Archive for January, 2011

January 20, 2011

Thursday, January 20th, 2011

Upcoming Event: Public Star Party

It is almost time again for another public star party at the Griffith Observatory. The next party is Saturday, February 12 from 2 p.m. to 9:45 p.m. at the Griffith Observatory in Los Angeles. Every month, the Los Angeles Astronomical Society and the Los Angeles Sidewalk Astronomers get together to host a free star party for the public. This allows the public, including families, to view the stars and other objects in the sky through telescopes put out by the observatory. You can also speak to amateur astronomers about their experience and equipment.

Please note that in order to complete the viewings by 9:45 p.m., lines for the telescopes must be closed early. For more information visit www.griffithobservatory.org/pstarparties.html

In addition, be sure to take a look at the calendar of events for Woodland Hills Camera & Telescopes to see when other opportunities are available for you to take part in viewing parties or on your own. There you can find dates for moon phases as well as other significant events so you and your family can share time together gazing at the stars and learning more about astronomy. While you’re there, take a look at our selection of telescopes for astronomers of any age and skill level.

January 19, 2011

Wednesday, January 19th, 2011

Learning about the Full Moon

Seeing as today is a full moon, you may be wondering about the nature of a full moon and its characteristics. Especially for those new to astronomy or learning about it in school, looking at the different phases of the moon through a telescope or with the naked eye can help visualize where objects are in relation to others. There are resources available to find out when the next full moon will be based on calculations, and Woodland Hills Camera & Telescopes has an online calendar of celestial events that you can see.

What is a full moon?

Full moon is the phase of the moon that appears when the sun and moon are on opposite sides of the Earth. When you look at the moon from the Earth, what you see is that the moon appears to be “full” or completely round. This happens because the moon reflects the light of the sun that is shining onto it. It is also at this time that the opposite side of the moon, away from the Earth, is not illuminated (and thus we hear about the “dark side of the moon”). Depending on where in the sky the moon is when you see it, you may be able to see the southern craters through your telescope. To learn more about the moon or other cosmic events, be sure to look at the calendar linked to above from Woodland Hills Camera & Telescopes.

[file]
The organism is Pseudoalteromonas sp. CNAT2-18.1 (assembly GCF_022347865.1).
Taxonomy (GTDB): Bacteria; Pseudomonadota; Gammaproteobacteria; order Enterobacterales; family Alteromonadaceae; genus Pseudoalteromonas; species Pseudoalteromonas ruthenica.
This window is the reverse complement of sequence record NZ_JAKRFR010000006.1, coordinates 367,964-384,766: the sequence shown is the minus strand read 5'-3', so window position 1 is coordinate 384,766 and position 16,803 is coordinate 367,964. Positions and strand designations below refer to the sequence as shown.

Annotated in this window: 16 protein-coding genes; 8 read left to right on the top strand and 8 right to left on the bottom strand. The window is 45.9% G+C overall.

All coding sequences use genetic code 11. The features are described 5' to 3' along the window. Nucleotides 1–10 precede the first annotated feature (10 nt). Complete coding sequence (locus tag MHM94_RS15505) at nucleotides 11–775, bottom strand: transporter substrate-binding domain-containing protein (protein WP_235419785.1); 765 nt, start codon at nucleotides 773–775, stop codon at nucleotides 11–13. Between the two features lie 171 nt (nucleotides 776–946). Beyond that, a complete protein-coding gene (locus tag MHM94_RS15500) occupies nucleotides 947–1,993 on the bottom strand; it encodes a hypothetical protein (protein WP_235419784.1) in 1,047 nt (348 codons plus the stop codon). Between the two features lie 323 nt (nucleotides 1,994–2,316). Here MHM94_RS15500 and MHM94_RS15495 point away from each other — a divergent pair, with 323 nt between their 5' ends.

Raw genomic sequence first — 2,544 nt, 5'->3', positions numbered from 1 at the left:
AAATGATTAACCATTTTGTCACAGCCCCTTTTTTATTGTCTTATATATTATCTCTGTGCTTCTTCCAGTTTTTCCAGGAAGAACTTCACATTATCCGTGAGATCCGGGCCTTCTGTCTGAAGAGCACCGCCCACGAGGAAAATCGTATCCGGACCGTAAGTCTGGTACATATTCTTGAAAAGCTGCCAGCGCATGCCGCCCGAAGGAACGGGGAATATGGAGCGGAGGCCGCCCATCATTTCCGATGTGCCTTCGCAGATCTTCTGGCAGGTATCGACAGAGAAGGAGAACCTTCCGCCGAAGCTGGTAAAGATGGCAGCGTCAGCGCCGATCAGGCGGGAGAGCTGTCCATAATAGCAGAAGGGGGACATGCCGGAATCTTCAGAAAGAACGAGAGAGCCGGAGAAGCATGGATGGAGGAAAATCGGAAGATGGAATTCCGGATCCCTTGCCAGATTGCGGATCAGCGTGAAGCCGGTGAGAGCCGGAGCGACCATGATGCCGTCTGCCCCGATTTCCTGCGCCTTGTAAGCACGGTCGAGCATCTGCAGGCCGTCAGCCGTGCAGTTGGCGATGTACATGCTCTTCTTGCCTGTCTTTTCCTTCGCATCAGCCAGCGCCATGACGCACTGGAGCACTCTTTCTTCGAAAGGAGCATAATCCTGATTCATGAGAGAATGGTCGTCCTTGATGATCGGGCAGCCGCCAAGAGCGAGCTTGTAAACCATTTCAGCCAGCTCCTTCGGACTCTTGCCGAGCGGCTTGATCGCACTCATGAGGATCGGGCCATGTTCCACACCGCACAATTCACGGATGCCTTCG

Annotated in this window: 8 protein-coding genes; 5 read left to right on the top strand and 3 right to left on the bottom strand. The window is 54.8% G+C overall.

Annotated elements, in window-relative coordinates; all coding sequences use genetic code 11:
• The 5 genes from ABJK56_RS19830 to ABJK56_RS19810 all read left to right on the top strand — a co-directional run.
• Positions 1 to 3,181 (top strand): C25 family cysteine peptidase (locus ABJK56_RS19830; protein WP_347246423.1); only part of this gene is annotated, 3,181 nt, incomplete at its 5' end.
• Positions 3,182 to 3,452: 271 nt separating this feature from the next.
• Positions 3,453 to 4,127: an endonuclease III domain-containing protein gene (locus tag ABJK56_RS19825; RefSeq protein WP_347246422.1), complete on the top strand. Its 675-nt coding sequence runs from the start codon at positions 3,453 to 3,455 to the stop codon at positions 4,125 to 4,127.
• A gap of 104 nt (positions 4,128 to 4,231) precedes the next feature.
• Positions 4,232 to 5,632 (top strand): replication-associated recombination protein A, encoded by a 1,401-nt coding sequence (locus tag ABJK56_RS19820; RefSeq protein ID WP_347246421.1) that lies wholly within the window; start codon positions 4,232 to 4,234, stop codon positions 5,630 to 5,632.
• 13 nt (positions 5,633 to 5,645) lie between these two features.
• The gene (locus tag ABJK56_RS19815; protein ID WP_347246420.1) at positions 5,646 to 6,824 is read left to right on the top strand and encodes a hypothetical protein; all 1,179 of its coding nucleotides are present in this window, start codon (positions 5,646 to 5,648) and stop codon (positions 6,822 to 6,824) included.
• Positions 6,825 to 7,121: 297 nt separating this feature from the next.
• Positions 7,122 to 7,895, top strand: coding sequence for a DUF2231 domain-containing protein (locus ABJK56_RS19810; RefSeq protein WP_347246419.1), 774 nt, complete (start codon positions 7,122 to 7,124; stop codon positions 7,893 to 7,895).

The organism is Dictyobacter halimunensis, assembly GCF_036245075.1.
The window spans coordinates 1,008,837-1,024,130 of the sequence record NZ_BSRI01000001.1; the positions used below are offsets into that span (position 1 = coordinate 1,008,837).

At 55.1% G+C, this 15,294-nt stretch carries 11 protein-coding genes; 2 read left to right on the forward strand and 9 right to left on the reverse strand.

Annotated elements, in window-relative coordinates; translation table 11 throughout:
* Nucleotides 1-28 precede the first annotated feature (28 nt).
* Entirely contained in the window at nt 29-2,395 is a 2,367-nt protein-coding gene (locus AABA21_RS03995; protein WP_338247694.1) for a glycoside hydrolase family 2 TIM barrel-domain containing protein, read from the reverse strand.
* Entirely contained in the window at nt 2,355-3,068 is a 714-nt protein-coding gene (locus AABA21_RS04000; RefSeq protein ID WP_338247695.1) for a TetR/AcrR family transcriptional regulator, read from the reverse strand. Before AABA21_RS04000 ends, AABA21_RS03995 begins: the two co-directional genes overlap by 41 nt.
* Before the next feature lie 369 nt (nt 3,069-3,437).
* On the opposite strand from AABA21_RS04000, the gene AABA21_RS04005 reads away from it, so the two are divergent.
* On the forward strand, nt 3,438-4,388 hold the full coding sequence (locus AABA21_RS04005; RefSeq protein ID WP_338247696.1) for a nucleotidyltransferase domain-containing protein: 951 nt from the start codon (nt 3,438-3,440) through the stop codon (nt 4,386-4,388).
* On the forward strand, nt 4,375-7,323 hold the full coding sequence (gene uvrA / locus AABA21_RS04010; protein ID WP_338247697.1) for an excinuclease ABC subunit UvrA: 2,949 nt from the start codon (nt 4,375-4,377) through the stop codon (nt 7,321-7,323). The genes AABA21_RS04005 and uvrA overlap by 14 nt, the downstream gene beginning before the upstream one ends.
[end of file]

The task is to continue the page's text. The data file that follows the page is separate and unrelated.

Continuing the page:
January 18, 2011

Tuesday, January 18th, 2011

Today in Astronomy History

Today we decided to take a look back at notable events in the history of science, space and astronomy. On this day in 1986, the 24th Space Shuttle Mission, Columbia 7 (STS-61C), returned to Earth. Seeing as this is the 25th anniversary of that date, we wanted to take a deeper look at the mission and see what came out of it. Here are some quick facts about this Columbia mission:

  • The mission was originally scheduled to launch on December 18, 1985 but was delayed a day due to orbiter issues.
  • The launch on December 19 was scratched at T- 14 seconds due to concerns that the right rocket booster hydraulic power unit was exceeding redline limits for RPM. This delayed the launch to January 6, 1986.
  • After bad weather and errors with launch, the mission launched on January 12, 1986 with no delays.
  • On this mission, the SATCOM KU-I satellite was deployed.
  • A 35mm camera set to photograph Comet Halley, known as the Comet Halley Active Monitoring Program (CHAMP), did not work due to batter problems with the camera.
  • The shuttle was scheduled to land January 17 but was forced to extend by one revolution and land at Edwards due to inclement weather at Kennedy Space Center.

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